Social workers going on patrol with St. Paul police in pilot program

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Usually police officers team up with other officers when they go out on patrol, but for some St. Paul officers, a social worker will the one going along for the ride.

"I used to do home visits in my previous job of case management, but now I wear a bullet proof vest," said Amber Ruth, a licensed clinical social worker.

The department started a pilot program to embed a licensed clinical social worker in its new mental health unit. Part of the time, that social worker will accompany an officer responding to call where someone is experiencing a mental health crisis. The rest of the time, they'll go through police reports to find cases where additional mental health services may be needed.

“Really what we are trying to do is decrease the likelihood that that person or family will have to call police again if we can get them connected to right resource,” said Sgt. Jamie Sipes, St. Paul Police Department mental health coordinator.

To do that, the officers in the mental health unit wear a more casual or "soft" uniform on follow-up calls to help put the person in need more at ease. They also drive a minivan instead of a squad car, so they aren't telling the entire neighborhood they are back at a certain address.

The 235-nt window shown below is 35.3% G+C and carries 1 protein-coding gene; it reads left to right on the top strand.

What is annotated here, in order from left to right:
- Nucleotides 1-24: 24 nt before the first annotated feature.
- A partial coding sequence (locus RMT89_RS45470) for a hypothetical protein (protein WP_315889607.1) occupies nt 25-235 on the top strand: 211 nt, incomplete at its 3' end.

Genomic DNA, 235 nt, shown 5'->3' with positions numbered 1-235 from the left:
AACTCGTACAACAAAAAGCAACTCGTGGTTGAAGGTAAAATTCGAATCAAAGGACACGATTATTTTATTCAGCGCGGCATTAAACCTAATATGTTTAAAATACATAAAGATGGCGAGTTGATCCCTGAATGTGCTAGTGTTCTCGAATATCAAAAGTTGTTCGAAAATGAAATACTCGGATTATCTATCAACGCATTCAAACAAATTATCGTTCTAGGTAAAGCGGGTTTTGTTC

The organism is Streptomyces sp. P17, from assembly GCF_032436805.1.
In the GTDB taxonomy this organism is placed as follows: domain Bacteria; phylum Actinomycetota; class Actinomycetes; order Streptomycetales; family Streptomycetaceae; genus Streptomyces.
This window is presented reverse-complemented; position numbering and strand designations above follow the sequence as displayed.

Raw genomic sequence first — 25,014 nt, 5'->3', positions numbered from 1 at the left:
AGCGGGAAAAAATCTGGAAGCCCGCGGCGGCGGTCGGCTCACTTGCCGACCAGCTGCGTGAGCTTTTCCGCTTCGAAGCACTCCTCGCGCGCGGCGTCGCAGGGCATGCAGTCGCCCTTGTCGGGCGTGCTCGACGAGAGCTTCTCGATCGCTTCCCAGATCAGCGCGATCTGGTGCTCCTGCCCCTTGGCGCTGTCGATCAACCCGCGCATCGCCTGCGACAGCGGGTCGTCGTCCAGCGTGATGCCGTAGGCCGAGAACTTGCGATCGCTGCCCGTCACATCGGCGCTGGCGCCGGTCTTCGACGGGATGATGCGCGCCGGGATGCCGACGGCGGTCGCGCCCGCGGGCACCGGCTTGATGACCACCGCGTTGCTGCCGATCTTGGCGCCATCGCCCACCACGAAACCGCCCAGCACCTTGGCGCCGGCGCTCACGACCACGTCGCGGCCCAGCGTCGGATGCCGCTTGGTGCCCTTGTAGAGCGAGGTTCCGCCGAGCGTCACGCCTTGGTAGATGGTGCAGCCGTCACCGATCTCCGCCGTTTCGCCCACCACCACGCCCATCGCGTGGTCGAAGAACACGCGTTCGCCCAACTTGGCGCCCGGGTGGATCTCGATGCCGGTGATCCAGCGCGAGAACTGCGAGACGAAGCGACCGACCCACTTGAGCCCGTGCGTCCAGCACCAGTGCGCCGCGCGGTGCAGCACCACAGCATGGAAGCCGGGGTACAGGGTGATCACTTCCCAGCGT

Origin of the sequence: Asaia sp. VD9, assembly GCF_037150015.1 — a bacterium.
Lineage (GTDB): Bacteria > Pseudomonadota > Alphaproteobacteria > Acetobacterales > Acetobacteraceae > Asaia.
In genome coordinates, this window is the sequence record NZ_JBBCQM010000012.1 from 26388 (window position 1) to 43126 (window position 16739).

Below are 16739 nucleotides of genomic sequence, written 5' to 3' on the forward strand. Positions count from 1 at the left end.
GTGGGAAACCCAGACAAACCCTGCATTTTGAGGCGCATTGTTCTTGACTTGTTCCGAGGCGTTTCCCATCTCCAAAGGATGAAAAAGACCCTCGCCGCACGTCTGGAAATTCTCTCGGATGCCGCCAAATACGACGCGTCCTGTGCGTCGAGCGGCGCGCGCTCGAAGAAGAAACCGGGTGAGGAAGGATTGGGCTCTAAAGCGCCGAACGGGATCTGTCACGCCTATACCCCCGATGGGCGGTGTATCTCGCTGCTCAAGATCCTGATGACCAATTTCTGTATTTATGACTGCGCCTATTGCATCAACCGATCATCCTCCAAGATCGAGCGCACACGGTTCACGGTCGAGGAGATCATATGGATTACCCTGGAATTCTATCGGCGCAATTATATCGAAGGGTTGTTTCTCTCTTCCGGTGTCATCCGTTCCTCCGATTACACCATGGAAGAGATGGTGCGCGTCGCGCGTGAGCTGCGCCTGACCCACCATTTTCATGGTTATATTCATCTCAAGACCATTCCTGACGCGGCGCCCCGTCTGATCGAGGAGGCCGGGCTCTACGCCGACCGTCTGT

"This is an opportunity for the community and the police to have that community conversation about mental health and wellness," said Sgt. Sipes.

For now, the embedded social worker program is just hitting the road, but there are no plans to hit the brakes anytime soon.

“I think it’s a natural fit,” said Ruth. “Police and social service have worked together for many years. Now, they are just combining the two.”

A social worker from People Incorporated started working with St. Paul police a couple of weeks ago. Wednesday, the City Council approved another social worker from Regions Hospital to start working with police later this month.